Streaming is huge ― but not so much at the Emmys.
Of the 23 major nomination categories encompassing 139 nominations, which you can find here, streaming shows collected just 24 of those nominations over a span of 14 categories.
(Editor’s note: Major Emmy award categories include, among others, those for outstanding lead actors, supporting actors and guest actors in drama and comedy, along with outstanding drama, comedy, talk and reality series.)
Unsurprisingly, Netflix won the biggest share, with 16 split between “House of Cards,” “Bloodline,” “Master of None,” “Unbreakable Kimmy Schmidt” and “A Very Murray Christmas.” Amazon came in next with six major nominations, all for its transgender dramedy series “Transparent.” Two other streaming shows, Louis C.K.’s independently distributed “Horace and Pete” and Jerry Seinfeld’s “Comedians in Cars Getting Coffee,” available on Crackle, earned one major nomination each. Hulu did not manage to score any.
The bulk of the major nominations went to broadcast and cable networks. HBO cleaned up with 24 major nominations (and earned the most over all categories ― acting and technical ― with 94 total nominations) with, naturally, the majority going to “Game of Thrones.” FX earned 19 major nominations, primarily for the inaugural season of its “People v. O.J. Simpson: American Crime Story.” ABC grabbed 12, NBC 11, Showtime and CBS eight each, and a sprinkling among networks including AMC, BBC and PBS. USA managed to nab two major nominations for its breakout hacker drama, “Mr. Robot.”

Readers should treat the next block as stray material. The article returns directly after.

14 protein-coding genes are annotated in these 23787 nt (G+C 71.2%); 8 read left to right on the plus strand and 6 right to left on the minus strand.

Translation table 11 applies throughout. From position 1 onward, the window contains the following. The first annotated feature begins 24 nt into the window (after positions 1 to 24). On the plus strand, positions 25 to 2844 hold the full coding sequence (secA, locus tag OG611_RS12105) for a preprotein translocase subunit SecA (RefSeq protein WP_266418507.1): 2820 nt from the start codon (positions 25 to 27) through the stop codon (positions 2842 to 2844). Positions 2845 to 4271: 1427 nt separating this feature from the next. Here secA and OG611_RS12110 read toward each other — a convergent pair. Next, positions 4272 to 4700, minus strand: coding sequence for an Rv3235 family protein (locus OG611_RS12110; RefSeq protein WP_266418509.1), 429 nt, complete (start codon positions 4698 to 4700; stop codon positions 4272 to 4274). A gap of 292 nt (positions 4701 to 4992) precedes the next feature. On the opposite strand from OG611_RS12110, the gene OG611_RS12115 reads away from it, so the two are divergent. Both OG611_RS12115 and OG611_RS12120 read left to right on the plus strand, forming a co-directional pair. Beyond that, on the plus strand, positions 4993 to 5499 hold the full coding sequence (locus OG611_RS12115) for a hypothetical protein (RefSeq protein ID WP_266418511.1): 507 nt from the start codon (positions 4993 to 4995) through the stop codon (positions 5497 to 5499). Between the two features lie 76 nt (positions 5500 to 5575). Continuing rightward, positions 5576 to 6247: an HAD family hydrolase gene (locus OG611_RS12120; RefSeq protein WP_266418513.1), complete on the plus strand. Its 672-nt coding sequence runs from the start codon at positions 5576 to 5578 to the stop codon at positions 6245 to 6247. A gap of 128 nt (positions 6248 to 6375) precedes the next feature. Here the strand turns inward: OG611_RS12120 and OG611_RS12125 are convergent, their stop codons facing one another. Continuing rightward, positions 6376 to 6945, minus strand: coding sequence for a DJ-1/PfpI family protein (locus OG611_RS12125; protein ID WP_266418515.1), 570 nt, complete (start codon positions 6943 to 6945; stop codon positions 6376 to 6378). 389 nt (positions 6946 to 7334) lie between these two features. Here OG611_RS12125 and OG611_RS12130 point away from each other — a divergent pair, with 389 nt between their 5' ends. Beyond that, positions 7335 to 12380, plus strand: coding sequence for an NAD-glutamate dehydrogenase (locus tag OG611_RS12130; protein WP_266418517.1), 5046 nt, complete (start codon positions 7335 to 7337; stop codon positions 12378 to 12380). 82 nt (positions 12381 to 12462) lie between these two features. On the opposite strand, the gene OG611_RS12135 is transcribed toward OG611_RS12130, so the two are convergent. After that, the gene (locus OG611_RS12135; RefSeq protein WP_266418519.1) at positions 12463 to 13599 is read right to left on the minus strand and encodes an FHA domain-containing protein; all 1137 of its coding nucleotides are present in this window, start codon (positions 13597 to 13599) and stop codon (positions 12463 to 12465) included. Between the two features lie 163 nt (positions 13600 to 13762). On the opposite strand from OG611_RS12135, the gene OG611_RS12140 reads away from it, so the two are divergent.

But still, streaming is huge. And if that’s the case, why haven’t those platforms earned more respectful nods from TV’s integral body, the Academy of Television Arts and Sciences?
Simply put: There are just fewer shows on streaming platforms to earn accolades. Netflix, Amazon and Hulu are a big deal to us viewers, but the amount of original shows available there are still dwarfed by traditional media. Last year saw 409 scripted shows aired across broadcast, cable and streaming platforms, according to FX Network’s research department. Streaming platforms, however, offered only 44 of those.
Yet, with the number of original shows on streaming networks like Netflix and Amazon growing ― and not slowing down anytime soon ― it seems likely that favorite internet shows might score bigger in the pool of next year’s Emmy nominations.